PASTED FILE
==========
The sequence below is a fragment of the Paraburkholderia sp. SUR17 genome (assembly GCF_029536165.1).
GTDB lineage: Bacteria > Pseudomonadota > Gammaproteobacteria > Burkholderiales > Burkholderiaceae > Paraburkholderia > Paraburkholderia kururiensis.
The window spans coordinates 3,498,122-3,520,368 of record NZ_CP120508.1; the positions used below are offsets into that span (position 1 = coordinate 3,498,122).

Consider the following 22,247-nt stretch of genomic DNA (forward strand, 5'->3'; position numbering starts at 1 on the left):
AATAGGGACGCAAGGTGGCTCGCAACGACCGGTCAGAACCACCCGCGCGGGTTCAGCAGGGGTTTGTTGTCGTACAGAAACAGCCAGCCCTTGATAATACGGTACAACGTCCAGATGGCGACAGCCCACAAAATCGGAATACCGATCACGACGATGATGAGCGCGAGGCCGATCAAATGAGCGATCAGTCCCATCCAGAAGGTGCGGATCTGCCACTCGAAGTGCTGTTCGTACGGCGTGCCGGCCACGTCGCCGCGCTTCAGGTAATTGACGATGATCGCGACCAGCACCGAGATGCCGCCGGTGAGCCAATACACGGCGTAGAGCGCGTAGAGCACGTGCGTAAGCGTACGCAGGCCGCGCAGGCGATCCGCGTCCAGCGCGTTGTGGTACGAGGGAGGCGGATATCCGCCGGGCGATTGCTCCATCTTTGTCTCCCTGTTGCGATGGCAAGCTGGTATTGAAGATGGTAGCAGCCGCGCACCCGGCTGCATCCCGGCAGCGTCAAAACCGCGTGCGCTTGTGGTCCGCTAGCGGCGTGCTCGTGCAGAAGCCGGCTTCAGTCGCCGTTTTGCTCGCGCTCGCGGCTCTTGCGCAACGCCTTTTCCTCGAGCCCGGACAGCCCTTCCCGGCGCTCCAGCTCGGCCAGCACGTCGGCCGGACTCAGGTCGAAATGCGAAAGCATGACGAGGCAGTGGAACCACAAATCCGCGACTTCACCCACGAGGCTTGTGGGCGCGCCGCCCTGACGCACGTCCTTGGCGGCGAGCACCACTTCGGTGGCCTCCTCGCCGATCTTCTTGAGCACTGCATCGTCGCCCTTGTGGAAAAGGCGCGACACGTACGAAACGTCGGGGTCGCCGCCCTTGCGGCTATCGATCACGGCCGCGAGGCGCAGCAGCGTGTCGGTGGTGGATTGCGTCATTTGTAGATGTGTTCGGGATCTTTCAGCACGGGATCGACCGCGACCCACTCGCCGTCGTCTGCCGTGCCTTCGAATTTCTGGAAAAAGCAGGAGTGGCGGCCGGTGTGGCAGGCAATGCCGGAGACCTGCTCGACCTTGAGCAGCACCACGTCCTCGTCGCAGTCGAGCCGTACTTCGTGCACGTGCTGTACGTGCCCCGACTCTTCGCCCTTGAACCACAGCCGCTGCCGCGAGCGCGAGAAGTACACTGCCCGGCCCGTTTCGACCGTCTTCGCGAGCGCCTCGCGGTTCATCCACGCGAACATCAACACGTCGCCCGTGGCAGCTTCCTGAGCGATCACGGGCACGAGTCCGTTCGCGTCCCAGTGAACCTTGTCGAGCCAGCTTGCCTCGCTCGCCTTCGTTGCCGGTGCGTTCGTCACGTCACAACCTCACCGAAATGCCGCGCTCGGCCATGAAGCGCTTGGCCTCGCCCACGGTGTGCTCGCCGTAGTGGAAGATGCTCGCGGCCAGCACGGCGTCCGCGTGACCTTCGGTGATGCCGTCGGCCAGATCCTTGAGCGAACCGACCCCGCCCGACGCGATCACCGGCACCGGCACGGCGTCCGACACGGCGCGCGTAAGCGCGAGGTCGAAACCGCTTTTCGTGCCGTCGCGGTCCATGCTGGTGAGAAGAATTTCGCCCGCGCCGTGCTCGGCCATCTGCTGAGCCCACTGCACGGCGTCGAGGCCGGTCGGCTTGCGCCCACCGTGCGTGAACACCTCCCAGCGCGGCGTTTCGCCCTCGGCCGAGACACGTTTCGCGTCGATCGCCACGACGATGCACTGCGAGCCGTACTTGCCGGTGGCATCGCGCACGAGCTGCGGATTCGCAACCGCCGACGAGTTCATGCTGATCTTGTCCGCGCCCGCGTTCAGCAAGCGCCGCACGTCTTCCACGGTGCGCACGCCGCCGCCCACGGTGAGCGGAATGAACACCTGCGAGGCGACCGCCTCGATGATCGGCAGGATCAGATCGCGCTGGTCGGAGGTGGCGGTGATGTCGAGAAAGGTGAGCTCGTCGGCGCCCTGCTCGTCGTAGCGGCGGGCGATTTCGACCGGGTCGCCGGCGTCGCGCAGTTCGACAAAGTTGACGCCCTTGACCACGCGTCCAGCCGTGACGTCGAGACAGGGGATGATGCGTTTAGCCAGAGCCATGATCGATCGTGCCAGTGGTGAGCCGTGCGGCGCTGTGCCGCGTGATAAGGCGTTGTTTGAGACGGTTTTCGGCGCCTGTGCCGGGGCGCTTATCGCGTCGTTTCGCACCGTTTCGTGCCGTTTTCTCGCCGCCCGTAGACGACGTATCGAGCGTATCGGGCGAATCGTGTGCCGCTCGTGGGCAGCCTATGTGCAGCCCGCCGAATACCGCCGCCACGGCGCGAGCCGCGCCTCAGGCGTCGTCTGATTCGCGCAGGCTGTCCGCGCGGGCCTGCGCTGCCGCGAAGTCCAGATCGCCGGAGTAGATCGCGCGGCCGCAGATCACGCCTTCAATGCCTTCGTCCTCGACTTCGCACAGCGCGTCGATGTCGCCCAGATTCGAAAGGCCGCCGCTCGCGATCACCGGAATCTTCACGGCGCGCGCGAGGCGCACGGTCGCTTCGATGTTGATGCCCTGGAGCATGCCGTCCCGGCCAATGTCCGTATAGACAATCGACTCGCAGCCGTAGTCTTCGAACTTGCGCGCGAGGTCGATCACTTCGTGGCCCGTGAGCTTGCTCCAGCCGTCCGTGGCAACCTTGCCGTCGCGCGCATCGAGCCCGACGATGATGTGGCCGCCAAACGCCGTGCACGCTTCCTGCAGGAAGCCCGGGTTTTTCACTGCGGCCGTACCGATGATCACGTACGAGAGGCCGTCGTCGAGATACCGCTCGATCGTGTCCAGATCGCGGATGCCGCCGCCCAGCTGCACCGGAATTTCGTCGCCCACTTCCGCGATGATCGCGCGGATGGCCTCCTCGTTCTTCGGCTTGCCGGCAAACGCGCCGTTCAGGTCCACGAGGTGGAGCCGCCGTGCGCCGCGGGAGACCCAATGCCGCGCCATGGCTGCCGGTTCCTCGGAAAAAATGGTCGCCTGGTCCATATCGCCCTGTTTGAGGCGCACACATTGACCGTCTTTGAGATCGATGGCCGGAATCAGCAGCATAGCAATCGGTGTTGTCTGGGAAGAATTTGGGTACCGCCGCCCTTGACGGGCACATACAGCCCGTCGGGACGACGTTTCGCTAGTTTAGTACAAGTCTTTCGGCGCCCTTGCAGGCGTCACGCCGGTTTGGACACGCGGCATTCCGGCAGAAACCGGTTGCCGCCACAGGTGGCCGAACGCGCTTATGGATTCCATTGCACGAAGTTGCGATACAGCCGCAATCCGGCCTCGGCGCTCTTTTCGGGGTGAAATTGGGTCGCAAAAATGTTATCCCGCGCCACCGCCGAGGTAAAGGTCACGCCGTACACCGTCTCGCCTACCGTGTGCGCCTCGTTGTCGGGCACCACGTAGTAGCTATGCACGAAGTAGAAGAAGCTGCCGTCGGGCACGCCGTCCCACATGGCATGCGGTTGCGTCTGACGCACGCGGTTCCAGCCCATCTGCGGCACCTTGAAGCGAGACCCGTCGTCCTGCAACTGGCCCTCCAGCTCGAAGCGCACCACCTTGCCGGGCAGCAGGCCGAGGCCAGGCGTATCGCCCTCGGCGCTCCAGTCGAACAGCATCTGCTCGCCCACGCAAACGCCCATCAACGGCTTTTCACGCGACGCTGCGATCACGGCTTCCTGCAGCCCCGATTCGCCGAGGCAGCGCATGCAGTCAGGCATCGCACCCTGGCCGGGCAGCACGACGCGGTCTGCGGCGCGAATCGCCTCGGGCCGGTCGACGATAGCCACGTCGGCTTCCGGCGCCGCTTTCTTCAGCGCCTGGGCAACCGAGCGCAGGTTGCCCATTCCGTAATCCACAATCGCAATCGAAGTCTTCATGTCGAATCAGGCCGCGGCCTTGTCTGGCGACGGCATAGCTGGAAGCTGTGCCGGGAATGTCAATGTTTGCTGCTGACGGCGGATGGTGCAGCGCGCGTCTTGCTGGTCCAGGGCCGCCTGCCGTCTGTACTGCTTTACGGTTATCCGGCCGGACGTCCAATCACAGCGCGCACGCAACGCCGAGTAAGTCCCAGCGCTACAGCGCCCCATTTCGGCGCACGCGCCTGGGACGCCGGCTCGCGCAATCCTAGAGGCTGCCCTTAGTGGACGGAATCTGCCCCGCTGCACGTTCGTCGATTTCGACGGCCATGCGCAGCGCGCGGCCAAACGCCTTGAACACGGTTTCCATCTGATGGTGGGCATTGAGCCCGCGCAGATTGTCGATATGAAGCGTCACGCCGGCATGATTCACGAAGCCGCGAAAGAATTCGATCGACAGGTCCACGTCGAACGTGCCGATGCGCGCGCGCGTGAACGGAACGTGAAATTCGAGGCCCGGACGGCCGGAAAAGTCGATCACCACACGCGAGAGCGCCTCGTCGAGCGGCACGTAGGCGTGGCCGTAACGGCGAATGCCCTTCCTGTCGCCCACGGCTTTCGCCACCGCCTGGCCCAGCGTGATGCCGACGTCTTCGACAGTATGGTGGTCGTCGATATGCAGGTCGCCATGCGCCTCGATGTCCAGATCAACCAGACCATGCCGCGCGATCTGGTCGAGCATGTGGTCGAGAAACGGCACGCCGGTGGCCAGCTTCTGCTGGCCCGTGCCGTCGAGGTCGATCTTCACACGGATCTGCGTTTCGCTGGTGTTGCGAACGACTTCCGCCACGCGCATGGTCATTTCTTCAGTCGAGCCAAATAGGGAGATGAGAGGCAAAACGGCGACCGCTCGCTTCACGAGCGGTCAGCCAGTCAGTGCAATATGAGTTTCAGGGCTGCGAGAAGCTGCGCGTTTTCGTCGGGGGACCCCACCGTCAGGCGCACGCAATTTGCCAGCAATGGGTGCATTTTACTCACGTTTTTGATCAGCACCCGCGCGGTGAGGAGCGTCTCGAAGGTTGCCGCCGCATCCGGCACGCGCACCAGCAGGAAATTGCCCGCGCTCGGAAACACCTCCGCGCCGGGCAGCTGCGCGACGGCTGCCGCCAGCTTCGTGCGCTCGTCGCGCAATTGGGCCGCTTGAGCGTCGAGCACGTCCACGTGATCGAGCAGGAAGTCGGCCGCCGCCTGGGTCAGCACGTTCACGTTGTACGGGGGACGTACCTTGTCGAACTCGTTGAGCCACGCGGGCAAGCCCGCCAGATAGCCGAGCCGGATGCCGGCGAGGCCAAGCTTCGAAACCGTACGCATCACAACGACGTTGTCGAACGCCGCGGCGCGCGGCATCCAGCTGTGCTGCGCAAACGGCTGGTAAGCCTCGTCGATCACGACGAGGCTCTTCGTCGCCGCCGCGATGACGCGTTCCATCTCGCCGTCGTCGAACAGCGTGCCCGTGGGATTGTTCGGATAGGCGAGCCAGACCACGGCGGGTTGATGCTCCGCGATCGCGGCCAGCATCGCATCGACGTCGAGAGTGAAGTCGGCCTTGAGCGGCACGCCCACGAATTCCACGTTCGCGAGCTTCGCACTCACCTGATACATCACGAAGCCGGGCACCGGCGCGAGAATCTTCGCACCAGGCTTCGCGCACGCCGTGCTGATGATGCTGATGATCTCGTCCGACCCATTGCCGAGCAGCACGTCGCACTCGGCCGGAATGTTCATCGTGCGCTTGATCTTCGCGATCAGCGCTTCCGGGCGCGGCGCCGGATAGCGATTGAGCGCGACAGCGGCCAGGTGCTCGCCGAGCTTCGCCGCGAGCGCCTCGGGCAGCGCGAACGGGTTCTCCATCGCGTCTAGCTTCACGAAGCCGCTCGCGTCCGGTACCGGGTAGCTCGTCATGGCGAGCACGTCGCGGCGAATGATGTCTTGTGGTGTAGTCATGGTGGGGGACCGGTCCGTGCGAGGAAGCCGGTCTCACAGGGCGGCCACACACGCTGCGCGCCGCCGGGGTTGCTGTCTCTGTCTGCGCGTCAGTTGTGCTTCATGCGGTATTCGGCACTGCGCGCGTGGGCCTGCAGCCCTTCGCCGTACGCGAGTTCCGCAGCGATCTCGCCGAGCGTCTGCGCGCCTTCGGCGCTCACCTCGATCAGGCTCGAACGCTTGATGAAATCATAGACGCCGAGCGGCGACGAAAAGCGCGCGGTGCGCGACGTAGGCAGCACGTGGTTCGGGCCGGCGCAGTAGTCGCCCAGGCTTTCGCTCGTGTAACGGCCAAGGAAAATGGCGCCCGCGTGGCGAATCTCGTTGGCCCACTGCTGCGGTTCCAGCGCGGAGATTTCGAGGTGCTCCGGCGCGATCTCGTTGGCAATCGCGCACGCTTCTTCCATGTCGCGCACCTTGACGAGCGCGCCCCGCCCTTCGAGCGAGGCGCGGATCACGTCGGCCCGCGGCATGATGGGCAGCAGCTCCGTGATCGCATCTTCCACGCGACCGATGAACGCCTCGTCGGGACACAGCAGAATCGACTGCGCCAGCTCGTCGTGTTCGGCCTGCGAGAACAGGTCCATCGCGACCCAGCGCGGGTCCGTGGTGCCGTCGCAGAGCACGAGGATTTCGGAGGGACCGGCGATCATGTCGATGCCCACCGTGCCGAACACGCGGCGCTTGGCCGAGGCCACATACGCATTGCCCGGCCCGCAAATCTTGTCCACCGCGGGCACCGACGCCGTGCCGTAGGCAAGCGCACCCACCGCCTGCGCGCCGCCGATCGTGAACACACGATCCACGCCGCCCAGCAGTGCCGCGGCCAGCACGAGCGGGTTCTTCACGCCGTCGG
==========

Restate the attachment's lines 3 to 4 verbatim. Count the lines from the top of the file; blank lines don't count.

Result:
The window spans coordinates 3,498,122-3,520,368 of record NZ_CP120508.1; the positions used below are offsets into that span (position 1 = coordinate 3,498,122).

Consider the following 22,247-nt stretch of genomic DNA (forward strand, 5'->3'; position numbering starts at 1 on the left):